Album Review: Mixtapes – Even On The Worst Nights

I remember a while back when I went to the It’s A Kling Thing house to check out a band from Cincinnati called Mixtapes.  Yeah yeah, call me that guy, but it is only fair.  You see, a bunch of my friends who were well aware of what Mixtapes were about early on told me told me I needed to see them live and I am glad I listened to their advice.

The pop-punk foursome impressed me immediately with their ever so likable songs that clearly were written on the pure basis of fun and personal events.  I remember everyone crammed in that tiny basement singing along and rocking out to some of the catchiest songs I had heard in a long time.  I told myself back then that they were going to be going places soon and meant it 100%.

Mixtapes have always had songs that were written to be witty and as close to their hearts as possible making for a very personal listen.  To top that, they are super best pals with bands like Direct Hit!, Wonder Years, House Boat, and countless others.  They are friendly folk too and never seem to have mosh shorts to sell when I visit them at their merch booths.  Quick to crack a joke and incite a smile, this band is always fun to listen to and hang around.

Fast forward to present day and here I sit typing out a review of their new release on No Sleep Records and I have to admit, I excited to be able to talk about it.  Even On The Worst Nights is not their first release, but has shaped up to be their most important release to date.  The band, who started writing tunes in 2010, has released a bunch of songs that can be found on various 7″s as well as for free download on the Internet. (Don’t believe me?  CLICK HERE.)

Starting off Even On The Worst Nights was “Seven Mile”, a 54 second song that pretty much defined what the band surrounds themselves with: lack of friends, long days, small town life, and not a care in life.  “Something Better” followed kicking things into gear with a pop-punk anthem of sorts.  This song without a doubt will be a sing-a-long.  I loved the lyrics “we sat outside talking about movies and music we hate cause there’s not much left to life.”  Seriously, it is almost as if this band gets me.

The album title track really sounded like it was aimed at all the punkers out there that have been there and done that.   Upon listening to it more though, it is clear the song recalls many of the issues the band has gone through getting to where they are today.

“You & I” was a slow starting ode to a special friendship that ended with a bang in less than a minute.  “I’m Wearing The Device (Bridge, Water)” carried the typical personable Mixtapes lyrics I was hoping to hear with the band questioning themselves if they are good enough to continue.

My favorite track on the album easily was “Russian House DJ”.  Perhaps it was because of Maura and Ryan’s back-and-forth-vocals throughout or maybe just because it reminded me of all the pop-punk I listened to over 10 years ago.  Call it poppy or maybe even emo, all I know is that it was good and I enjoyed the hell out of it.

“Anyways”, featuring Grath Madden of House Boat, threw in jabs to nameless opponents (aka bands) for the sake of hilarity.  The group vocals helped make for a good listen as well as lyrics that threw out Mixtapes’s definition of life.  “I represent my city but not my scene” was sung with complete honesty proving that this band is all about the music and nothing more than that.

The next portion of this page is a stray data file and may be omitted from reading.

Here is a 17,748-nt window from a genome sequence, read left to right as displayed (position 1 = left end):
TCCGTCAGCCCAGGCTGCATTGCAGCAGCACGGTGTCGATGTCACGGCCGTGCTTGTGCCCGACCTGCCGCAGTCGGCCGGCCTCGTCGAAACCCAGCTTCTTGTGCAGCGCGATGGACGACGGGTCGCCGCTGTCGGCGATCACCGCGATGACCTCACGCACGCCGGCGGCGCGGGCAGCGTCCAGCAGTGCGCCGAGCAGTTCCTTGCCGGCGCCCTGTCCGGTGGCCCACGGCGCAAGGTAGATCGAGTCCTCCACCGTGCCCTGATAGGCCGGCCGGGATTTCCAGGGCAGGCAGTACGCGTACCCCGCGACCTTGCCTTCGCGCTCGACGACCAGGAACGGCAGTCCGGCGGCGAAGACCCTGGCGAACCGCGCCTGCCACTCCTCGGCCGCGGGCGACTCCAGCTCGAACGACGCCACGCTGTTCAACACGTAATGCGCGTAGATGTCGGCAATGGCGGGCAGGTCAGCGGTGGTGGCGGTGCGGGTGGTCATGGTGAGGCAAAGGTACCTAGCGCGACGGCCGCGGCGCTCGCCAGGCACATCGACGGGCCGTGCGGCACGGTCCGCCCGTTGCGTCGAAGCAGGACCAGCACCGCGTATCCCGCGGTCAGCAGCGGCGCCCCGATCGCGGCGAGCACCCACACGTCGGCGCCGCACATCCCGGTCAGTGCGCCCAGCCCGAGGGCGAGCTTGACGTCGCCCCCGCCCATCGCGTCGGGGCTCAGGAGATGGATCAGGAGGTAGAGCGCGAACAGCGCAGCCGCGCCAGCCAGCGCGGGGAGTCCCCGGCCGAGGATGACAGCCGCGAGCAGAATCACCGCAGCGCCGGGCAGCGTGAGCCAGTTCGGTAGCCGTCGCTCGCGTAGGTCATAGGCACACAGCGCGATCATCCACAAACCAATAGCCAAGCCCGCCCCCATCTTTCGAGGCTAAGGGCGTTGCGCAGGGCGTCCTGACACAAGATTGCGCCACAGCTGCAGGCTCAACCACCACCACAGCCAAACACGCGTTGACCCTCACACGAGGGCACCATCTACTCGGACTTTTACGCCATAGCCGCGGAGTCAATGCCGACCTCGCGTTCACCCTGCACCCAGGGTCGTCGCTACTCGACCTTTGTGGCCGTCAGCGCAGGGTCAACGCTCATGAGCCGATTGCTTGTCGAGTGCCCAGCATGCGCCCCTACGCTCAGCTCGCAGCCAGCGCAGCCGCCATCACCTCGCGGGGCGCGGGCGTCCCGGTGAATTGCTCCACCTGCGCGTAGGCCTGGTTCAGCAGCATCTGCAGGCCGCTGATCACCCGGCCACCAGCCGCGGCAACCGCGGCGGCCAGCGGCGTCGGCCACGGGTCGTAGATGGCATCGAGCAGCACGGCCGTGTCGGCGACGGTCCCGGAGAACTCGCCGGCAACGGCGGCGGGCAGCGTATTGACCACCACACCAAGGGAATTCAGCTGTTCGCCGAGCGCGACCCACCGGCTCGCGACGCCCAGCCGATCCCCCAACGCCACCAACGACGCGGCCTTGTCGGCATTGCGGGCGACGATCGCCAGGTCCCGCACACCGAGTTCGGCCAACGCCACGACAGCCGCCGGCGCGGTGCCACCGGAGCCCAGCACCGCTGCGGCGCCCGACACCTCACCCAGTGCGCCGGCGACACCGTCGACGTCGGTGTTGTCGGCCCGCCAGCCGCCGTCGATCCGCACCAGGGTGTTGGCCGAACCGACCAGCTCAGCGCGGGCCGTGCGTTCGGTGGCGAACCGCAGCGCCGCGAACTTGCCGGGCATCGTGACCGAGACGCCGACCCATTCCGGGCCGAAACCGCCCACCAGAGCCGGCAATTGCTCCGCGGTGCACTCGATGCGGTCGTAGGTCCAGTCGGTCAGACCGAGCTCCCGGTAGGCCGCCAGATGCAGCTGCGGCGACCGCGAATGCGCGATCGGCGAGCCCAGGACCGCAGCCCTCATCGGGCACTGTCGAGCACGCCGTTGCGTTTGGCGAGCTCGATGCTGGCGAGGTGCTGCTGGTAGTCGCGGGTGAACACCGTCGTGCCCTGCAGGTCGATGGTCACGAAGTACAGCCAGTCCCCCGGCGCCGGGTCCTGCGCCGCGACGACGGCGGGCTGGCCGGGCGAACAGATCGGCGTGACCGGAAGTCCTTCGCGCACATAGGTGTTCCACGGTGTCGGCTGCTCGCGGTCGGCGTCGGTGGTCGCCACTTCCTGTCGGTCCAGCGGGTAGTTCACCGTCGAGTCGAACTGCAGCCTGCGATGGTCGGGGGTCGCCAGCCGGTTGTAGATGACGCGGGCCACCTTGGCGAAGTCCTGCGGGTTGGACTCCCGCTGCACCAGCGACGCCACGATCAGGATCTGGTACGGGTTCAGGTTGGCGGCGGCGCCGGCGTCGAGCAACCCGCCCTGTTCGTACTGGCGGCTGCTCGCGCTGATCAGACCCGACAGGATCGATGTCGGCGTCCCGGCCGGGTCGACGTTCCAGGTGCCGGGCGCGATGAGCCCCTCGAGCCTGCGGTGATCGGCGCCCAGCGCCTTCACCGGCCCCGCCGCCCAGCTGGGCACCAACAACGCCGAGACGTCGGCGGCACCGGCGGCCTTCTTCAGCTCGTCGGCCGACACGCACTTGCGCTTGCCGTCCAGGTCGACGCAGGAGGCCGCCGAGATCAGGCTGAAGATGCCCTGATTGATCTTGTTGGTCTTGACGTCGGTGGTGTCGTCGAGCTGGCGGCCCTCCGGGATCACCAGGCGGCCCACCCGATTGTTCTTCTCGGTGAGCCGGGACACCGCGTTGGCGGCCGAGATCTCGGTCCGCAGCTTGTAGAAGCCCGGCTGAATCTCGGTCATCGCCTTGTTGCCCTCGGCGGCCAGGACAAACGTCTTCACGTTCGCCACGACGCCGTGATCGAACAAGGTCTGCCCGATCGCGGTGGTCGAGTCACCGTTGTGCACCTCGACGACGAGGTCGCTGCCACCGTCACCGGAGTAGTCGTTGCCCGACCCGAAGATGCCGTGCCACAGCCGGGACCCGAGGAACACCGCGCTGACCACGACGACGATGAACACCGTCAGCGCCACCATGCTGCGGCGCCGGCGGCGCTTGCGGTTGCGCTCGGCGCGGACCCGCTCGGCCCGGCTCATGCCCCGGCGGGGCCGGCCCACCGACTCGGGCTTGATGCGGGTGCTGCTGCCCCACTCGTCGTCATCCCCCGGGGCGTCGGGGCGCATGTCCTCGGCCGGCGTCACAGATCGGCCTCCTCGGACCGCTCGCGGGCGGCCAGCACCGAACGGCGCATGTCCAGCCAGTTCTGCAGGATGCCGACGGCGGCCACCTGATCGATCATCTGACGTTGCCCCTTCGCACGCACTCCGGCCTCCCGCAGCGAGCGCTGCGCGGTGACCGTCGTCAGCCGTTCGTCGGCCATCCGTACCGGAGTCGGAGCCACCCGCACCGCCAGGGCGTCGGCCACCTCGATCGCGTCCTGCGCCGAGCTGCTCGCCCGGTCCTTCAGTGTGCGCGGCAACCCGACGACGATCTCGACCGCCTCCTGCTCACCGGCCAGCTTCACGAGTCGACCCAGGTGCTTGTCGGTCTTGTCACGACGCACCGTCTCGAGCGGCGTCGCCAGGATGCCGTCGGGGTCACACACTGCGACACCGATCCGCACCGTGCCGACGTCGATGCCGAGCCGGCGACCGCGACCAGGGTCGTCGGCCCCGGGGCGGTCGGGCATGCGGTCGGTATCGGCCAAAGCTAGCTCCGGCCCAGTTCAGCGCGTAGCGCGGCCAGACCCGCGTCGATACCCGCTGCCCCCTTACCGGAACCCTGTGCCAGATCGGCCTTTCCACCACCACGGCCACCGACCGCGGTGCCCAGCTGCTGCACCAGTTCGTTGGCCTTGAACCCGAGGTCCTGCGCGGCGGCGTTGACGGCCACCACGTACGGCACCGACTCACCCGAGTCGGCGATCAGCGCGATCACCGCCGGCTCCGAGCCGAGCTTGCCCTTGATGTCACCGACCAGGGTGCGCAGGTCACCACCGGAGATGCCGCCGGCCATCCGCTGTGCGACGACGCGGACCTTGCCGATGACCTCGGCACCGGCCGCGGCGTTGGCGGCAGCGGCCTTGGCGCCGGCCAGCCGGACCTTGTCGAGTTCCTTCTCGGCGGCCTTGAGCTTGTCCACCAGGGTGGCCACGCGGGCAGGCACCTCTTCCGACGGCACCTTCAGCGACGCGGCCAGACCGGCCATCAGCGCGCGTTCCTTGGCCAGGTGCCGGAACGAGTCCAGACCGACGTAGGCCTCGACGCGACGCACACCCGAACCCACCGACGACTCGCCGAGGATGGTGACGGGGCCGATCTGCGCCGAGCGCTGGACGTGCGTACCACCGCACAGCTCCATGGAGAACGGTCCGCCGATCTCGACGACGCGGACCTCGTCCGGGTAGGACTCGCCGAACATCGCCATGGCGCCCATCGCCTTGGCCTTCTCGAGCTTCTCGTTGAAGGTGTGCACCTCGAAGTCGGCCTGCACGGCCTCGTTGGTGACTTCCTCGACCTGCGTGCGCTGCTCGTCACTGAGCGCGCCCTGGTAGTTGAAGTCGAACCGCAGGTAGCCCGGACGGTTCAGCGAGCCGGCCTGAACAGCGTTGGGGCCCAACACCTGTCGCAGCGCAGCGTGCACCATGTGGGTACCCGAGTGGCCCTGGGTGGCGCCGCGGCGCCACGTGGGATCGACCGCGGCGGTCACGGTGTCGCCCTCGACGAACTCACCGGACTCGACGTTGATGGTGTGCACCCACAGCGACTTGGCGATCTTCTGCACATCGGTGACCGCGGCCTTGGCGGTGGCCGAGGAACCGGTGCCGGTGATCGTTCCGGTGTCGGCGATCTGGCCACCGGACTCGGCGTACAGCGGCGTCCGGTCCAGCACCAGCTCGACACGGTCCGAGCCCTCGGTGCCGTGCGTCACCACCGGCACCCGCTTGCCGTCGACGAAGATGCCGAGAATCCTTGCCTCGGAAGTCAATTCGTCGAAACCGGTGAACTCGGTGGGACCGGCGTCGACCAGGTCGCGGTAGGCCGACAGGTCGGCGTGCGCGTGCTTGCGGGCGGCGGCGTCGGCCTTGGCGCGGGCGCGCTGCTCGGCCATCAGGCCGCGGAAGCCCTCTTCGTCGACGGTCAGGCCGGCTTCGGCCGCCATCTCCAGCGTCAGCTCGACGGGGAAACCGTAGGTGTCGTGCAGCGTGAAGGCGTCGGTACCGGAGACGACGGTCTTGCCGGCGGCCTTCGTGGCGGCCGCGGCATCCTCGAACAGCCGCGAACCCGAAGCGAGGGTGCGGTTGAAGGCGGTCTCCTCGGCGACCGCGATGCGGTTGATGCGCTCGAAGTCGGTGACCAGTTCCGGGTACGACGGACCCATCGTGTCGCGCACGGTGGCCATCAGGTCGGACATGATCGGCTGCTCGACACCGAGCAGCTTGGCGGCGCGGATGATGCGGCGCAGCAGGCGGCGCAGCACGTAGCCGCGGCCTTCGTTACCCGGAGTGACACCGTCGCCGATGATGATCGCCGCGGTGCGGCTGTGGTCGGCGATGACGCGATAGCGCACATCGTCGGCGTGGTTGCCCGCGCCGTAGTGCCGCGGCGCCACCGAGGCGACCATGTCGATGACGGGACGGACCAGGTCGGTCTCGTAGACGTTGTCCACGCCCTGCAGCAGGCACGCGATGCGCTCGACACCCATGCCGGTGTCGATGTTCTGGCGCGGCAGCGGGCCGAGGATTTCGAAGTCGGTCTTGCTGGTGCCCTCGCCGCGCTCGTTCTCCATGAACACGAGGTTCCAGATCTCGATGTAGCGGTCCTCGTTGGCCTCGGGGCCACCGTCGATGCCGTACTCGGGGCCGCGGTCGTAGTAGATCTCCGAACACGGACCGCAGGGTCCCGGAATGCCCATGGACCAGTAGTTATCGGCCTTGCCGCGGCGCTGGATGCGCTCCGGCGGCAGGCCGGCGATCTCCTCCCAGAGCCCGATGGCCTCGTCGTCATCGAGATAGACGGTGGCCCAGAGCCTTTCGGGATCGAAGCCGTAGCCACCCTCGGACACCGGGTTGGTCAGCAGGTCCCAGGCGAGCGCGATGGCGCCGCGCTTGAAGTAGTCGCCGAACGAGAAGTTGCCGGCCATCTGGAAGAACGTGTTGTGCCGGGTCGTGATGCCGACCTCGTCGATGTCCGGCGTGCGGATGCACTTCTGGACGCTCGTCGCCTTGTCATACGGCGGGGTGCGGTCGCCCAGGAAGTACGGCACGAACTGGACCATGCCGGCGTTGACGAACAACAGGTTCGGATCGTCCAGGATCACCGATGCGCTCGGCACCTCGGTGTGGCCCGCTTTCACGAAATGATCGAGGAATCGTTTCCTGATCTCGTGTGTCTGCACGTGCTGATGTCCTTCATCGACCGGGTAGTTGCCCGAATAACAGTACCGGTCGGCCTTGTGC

The drum-pounding intro to “One For The Ozarks” was perfect for the high energy track that was almost like a confession from the band admitting to change.  Change or not, the song was likable with high and low points as well as a clever ending.  “Just When You Thought It Was Over” was a punk rock jam that grabbed my attention in a good way.  This song really showcased how much the band has matured as musicians in the past 2 years.

The duet “Golden Sometimes” had Ryan and Maura singing together with help from acoustic guitars and piano.  It was a track that really brought back bad memories of relationships of my past that never went to plan.  Once again, a certain level of emo-ness could be heard making for a very memorable song.

During “Basement Manners”, Maura took over on most of the vocal duties making for a great track to rock out to.  “Mt. Hope” ended the album with the song sounding more like a conversation between good friends.  Soupy from The Wonder Years actually contributed some guest vocals during the final track of the album.

I really enjoyed Even On The Worst Nights and know I will be adding this album to my daily playlist for some time to come.  The songs overall on the album carried a Mixtapes standard sound I was expecting, but my only vice was that it seemed like Ryan got more attention vocally than Maura did sans “Basement Manners”.  I would have preferred both vocalists to be on the same level, but it was not the end of the world.  Mixtapes have definitely released a solid album that is going to be getting a lot of attention in a short amount of time.

The band that used to place basements and small stages better get used to some wiggle room, I know these guys (and gal) are going to blow up this year.  If you have not heard of Mixtapes yet you really need to fix that and if you have not seen them live yet, boy are you missing out.  They tour non-stop and chances are good for them hitting your town sometime this year.  First things first though…they are playing the UK in August.  Not too shabby for a band that just passed the 2 year mark.

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